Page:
Kim Dae-woo’s Forbidden Quest is a sly, saucy sex comedy, intermingled with darker elements, set in Korea’s Joseon Dynasty, the same period as E J-yong’s Untold Scandal, which Kim scripted. The explicit eroticism that fueled Untold Scandal is largely absent here, and exists mostly in the sexual jokes and dialogue, which is quite appropriate to the film’s subject. Forbidden Quest focuses on the life of a literary artist, and how such an artist uses others and sacrifices himself in the obsessive pursuit of his art. The film’s Korean title translates literally as “The Indecent Scholar,” and the title character Yun-Seo (Han Seok-gyu, in a wonderfully comic turn) adrift and considered cowardly and disloyal by his family stumbles upon and underground pornographic publishing industry, and quickly finds himself drawn into this world, and he abandons his literary writing to pen erotic novels of his own.
He enlists the Justice of the Peace Gwang-heon (Lee Beom-soo), an amateur artist, to illustrate his books, engendering the film’s best comic scenes, as Gwang-heon tries to figure out ways to realistically depict sexual activity, shown in the film in a priceless scene in which CGI is used in a unique demonstration of sexual positions. In the course of his literary career, he begins a clandestine affair with the King’s concubine Jung-bin (Kim Min-jung), and she becomes the unwitting muse and model for his novels. This situation, in the film’s final third transforms this film from sophisticated comedy to a dark revenge tragedy. Kim has created an impressive debut with Forbidden Quest, offering a lively, visually stunning, and a unique contemporary take on period drama.
Many of this year’s films offer fascinating twists on familiar genres. Jang Jin’s Murder, Take One, based on his own stage play, has a similar premise to an earlier Hong Kong film, Breaking News, in which a murder investigation becomes fodder for reality television. Jang’s typical inimitable style, verve, and swift pacing are all present here, as well as his frequent star, Cha Seung-won, as the detective barely tolerating the ubiquitous cameras as he attempts to solve the case. While the film doesn’t quite work as media satire, he does inject a genuinely surprising twist that comes into play in the solution of the murder.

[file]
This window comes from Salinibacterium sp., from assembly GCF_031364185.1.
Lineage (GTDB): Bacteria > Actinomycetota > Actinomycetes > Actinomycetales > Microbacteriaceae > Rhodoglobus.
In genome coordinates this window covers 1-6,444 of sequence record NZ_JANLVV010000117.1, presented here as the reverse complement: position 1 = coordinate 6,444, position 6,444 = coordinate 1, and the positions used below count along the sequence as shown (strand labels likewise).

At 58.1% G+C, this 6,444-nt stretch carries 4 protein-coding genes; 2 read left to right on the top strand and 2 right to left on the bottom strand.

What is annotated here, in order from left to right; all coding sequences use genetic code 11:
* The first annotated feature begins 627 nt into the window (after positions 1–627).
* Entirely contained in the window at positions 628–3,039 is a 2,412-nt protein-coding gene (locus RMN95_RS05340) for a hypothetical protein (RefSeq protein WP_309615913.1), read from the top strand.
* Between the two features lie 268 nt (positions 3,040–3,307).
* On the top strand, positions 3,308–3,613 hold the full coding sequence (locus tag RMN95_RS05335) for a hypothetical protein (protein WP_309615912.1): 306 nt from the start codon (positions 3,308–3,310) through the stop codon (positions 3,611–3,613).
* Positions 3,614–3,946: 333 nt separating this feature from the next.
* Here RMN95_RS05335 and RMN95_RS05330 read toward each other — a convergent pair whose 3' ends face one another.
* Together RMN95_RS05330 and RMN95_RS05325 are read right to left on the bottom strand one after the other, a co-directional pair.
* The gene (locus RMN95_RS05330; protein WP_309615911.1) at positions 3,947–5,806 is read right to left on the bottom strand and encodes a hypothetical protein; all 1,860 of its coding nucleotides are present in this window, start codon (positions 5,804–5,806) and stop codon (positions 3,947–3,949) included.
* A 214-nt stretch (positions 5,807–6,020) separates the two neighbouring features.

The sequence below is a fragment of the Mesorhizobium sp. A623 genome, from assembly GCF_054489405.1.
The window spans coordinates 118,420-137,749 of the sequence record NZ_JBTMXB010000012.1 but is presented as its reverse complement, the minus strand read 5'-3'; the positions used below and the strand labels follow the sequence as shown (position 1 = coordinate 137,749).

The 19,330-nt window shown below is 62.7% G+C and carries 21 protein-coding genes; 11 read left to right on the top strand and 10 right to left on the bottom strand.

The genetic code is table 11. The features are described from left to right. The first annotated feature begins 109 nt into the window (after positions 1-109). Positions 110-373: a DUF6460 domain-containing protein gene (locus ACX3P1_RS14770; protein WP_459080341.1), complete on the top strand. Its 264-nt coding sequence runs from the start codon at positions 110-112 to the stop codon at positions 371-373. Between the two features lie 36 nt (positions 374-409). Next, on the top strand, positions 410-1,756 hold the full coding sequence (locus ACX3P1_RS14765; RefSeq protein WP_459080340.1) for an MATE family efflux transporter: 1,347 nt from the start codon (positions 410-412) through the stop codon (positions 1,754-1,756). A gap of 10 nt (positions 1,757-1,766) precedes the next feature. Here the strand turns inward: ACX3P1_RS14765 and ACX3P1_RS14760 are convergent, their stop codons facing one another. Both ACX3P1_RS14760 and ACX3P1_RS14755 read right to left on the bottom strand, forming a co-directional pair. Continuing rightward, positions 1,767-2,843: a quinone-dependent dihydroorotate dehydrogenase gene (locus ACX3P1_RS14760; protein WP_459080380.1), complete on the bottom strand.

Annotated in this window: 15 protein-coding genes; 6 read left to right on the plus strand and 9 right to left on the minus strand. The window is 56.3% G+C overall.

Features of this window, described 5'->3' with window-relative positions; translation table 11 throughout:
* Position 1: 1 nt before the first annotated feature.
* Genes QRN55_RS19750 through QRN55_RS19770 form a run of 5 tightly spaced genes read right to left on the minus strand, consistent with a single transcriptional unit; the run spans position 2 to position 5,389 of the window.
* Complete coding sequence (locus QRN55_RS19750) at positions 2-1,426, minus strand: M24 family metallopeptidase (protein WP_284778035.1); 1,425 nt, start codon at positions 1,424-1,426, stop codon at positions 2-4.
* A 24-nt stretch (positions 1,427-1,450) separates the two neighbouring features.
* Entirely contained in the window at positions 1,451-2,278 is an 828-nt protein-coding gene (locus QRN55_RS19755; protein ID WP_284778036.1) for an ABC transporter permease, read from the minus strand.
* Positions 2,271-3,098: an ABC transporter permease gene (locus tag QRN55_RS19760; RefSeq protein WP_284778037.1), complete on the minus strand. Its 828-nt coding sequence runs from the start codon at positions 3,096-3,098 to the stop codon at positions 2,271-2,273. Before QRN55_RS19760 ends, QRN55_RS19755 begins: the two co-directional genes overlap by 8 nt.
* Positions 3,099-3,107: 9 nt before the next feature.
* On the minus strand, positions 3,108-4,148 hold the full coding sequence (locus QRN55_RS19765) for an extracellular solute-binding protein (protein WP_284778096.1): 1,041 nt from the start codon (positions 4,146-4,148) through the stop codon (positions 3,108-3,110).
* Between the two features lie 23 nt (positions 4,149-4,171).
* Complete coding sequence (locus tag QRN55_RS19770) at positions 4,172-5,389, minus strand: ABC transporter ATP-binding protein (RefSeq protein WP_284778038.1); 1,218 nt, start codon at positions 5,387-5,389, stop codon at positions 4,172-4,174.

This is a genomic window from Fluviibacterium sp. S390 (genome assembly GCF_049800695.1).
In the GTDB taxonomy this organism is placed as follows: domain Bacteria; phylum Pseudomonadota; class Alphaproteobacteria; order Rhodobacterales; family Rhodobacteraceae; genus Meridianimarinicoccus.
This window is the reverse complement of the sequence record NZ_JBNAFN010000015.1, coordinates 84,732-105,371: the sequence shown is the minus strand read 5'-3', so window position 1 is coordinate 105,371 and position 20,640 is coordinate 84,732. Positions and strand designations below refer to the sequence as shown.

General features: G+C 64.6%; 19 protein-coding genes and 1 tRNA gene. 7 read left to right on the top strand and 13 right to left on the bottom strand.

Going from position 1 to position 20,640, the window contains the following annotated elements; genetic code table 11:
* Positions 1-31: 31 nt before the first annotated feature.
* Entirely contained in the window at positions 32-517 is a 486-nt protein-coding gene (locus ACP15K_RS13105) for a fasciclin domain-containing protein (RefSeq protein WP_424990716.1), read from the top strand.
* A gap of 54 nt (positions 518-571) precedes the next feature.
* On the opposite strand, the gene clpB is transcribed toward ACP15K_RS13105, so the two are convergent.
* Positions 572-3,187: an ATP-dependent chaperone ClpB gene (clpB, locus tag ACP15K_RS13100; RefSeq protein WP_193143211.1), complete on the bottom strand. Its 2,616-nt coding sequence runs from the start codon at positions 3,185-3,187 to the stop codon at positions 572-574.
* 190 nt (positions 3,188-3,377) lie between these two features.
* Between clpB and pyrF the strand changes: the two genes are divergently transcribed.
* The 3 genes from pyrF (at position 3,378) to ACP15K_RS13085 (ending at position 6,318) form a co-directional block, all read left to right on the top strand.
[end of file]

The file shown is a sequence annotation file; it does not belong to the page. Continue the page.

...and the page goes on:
A major hallmark of contemporary Korean cinema is its distinctive approaches to romantic comedy. Kim Hyeon-seok’s When Romance Meets Destiny, although saddled with a sappy English title, is smarter and more genuinely affecting than its unfortunate moniker suggests. Taking a page out of Hong Sang-soo’s cinematic playbook, Kim’s film has a binary structure illustrating the romantic failures of two brothers. Older brother Kwang-shik (Kim Joo-hyeok), pathologically shy around women, is unable to express his feelings for Yoon-kyung (Lee Yo-won), a classmate he has spent seven years pining for.
His younger brother Kwang-tae (Bong Tae-gyu) is perennially on the make, constantly changing sexual partners and stamping coffee-shop cards to mark his sex sessions. The script is consistently clever, and successfully transcends the clichés inherent in the material with visual tropes collapsing the past and present and an emotionally moving air of poignancy, enhanced by the impressive performances by its cast. And any film in which a screening of Fellini’s La Strada is the catalyst for a major change of heart in one of its characters is a special one indeed.
For my money, though, the highlight of this year’s festival is the rare opportunity to see films by Lee Man-hee, one of the greatest Korean, and for that matter, the world’s, directors of the 60s and 70s. He worked in many genres: melodramas, war films, noir thrillers, always bringing an intensity, expressionism, and consummate mastery of cinematic form.
Four of his best films are screening this year: The Devil’s Stairway (1964), an amour-fou thriller featuring a doctor caught in a murderous love triangle; Water Mill (1966), in which a drifter finds himself enslaved by both his blind devotion to a woman he meets in the village and his debt to a despotic landlord; A Road to Return (1967), where a bedridden writer and his self-sacrificing wife suffer the tragic consequences of life imitating art, and vice versa; The Road to Sampo (1975), his final film, in which an ex-con, an older man, and a prostitute they meet along the way make a journey to the titular town, the changing landscape mirroring the transformations of the film’s characters and their quest to reclaim a past that ultimately proves irretrievable. Anyone who wishes to truly understand Korean cinema owes it to themselves to see these films, which will screen at BAM on August 30 and 31.